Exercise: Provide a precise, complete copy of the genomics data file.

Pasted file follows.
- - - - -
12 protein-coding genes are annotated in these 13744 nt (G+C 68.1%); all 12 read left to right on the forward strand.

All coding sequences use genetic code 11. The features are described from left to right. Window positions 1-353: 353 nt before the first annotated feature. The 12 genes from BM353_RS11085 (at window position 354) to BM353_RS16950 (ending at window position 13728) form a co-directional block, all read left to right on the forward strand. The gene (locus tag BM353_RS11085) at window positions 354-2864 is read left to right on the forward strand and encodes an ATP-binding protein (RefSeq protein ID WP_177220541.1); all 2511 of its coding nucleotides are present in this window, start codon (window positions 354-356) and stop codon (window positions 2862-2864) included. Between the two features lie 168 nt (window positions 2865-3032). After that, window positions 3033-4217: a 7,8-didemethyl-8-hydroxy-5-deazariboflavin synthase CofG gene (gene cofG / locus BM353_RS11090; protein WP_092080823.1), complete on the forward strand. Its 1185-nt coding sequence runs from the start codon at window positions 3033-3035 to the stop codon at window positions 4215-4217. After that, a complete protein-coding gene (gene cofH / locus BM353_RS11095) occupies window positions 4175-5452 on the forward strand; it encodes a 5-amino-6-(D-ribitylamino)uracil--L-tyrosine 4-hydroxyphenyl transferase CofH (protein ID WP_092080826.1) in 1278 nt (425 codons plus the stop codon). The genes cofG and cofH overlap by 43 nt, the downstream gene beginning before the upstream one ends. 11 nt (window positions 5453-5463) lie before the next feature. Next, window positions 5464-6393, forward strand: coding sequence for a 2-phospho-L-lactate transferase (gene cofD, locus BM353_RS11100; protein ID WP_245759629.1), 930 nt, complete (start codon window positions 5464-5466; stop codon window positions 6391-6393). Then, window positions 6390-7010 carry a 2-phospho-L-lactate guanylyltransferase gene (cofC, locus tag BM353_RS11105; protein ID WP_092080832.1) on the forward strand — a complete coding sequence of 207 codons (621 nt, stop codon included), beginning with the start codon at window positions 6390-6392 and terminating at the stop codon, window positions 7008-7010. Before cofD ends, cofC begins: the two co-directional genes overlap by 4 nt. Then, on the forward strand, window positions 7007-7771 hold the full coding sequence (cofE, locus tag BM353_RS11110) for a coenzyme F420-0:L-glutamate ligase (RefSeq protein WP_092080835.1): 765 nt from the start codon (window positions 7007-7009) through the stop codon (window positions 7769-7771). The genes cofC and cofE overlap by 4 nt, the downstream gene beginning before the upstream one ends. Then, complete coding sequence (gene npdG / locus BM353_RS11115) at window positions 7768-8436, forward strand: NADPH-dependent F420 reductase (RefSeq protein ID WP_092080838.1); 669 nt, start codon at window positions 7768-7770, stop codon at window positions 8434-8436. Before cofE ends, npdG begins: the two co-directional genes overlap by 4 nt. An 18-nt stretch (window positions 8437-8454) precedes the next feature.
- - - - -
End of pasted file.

12 protein-coding genes are annotated in these 13744 nt (G+C 68.1%); all 12 read left to right on the forward strand.

All coding sequences use genetic code 11. The features are described from left to right. Window positions 1-353: 353 nt before the first annotated feature. The 12 genes from BM353_RS11085 (at window position 354) to BM353_RS16950 (ending at window position 13728) form a co-directional block, all read left to right on the forward strand. The gene (locus tag BM353_RS11085) at window positions 354-2864 is read left to right on the forward strand and encodes an ATP-binding protein (RefSeq protein ID WP_177220541.1); all 2511 of its coding nucleotides are present in this window, start codon (window positions 354-356) and stop codon (window positions 2862-2864) included. Between the two features lie 168 nt (window positions 2865-3032). After that, window positions 3033-4217: a 7,8-didemethyl-8-hydroxy-5-deazariboflavin synthase CofG gene (gene cofG / locus BM353_RS11090; protein WP_092080823.1), complete on the forward strand. Its 1185-nt coding sequence runs from the start codon at window positions 3033-3035 to the stop codon at window positions 4215-4217. After that, a complete protein-coding gene (gene cofH / locus BM353_RS11095) occupies window positions 4175-5452 on the forward strand; it encodes a 5-amino-6-(D-ribitylamino)uracil--L-tyrosine 4-hydroxyphenyl transferase CofH (protein ID WP_092080826.1) in 1278 nt (425 codons plus the stop codon). The genes cofG and cofH overlap by 43 nt, the downstream gene beginning before the upstream one ends. 11 nt (window positions 5453-5463) lie before the next feature. Next, window positions 5464-6393, forward strand: coding sequence for a 2-phospho-L-lactate transferase (gene cofD, locus BM353_RS11100; protein ID WP_245759629.1), 930 nt, complete (start codon window positions 5464-5466; stop codon window positions 6391-6393). Then, window positions 6390-7010 carry a 2-phospho-L-lactate guanylyltransferase gene (cofC, locus tag BM353_RS11105; protein ID WP_092080832.1) on the forward strand — a complete coding sequence of 207 codons (621 nt, stop codon included), beginning with the start codon at window positions 6390-6392 and terminating at the stop codon, window positions 7008-7010. Before cofD ends, cofC begins: the two co-directional genes overlap by 4 nt. Then, on the forward strand, window positions 7007-7771 hold the full coding sequence (cofE, locus tag BM353_RS11110) for a coenzyme F420-0:L-glutamate ligase (RefSeq protein WP_092080835.1): 765 nt from the start codon (window positions 7007-7009) through the stop codon (window positions 7769-7771). The genes cofC and cofE overlap by 4 nt, the downstream gene beginning before the upstream one ends. Then, complete coding sequence (gene npdG / locus BM353_RS11115) at window positions 7768-8436, forward strand: NADPH-dependent F420 reductase (RefSeq protein ID WP_092080838.1); 669 nt, start codon at window positions 7768-7770, stop codon at window positions 8434-8436. Before cofE ends, npdG begins: the two co-directional genes overlap by 4 nt. An 18-nt stretch (window positions 8437-8454) precedes the next feature.